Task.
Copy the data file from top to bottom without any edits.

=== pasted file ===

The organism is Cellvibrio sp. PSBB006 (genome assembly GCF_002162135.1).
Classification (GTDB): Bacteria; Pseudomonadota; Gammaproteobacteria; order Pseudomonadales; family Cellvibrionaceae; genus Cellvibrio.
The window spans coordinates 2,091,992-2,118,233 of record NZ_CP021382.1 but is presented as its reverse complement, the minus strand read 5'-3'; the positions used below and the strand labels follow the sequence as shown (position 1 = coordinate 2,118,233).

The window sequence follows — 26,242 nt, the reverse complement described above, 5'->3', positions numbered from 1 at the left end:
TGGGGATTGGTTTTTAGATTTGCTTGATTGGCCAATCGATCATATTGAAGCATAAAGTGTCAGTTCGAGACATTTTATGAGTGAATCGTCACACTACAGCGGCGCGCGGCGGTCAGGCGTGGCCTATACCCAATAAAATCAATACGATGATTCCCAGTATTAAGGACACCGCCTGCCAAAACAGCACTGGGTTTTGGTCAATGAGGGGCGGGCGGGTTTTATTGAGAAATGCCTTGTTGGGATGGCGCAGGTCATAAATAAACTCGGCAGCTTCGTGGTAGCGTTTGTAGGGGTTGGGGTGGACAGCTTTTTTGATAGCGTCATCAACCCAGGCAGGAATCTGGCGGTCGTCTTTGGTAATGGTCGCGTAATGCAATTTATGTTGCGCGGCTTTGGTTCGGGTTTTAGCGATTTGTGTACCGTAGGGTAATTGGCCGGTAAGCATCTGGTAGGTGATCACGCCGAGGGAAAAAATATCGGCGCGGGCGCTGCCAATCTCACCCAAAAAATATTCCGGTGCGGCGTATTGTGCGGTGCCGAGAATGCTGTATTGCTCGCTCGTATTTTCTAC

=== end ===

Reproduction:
The organism is Cellvibrio sp. PSBB006 (genome assembly GCF_002162135.1).
Classification (GTDB): Bacteria; Pseudomonadota; Gammaproteobacteria; order Pseudomonadales; family Cellvibrionaceae; genus Cellvibrio.
The window spans coordinates 2,091,992-2,118,233 of record NZ_CP021382.1 but is presented as its reverse complement, the minus strand read 5'-3'; the positions used below and the strand labels follow the sequence as shown (position 1 = coordinate 2,118,233).

The window sequence follows — 26,242 nt, the reverse complement described above, 5'->3', positions numbered from 1 at the left end:
TGGGGATTGGTTTTTAGATTTGCTTGATTGGCCAATCGATCATATTGAAGCATAAAGTGTCAGTTCGAGACATTTTATGAGTGAATCGTCACACTACAGCGGCGCGCGGCGGTCAGGCGTGGCCTATACCCAATAAAATCAATACGATGATTCCCAGTATTAAGGACACCGCCTGCCAAAACAGCACTGGGTTTTGGTCAATGAGGGGCGGGCGGGTTTTATTGAGAAATGCCTTGTTGGGATGGCGCAGGTCATAAATAAACTCGGCAGCTTCGTGGTAGCGTTTGTAGGGGTTGGGGTGGACAGCTTTTTTGATAGCGTCATCAACCCAGGCAGGAATCTGGCGGTCGTCTTTGGTAATGGTCGCGTAATGCAATTTATGTTGCGCGGCTTTGGTTCGGGTTTTAGCGATTTGTGTACCGTAGGGTAATTGGCCGGTAAGCATCTGGTAGGTGATCACGCCGAGGGAAAAAATATCGGCGCGGGCGCTGCCAATCTCACCCAAAAAATATTCCGGTGCGGCGTATTGTGCGGTGCCGAGAATGCTGTATTGCTCGCTCGTATTTTCTAC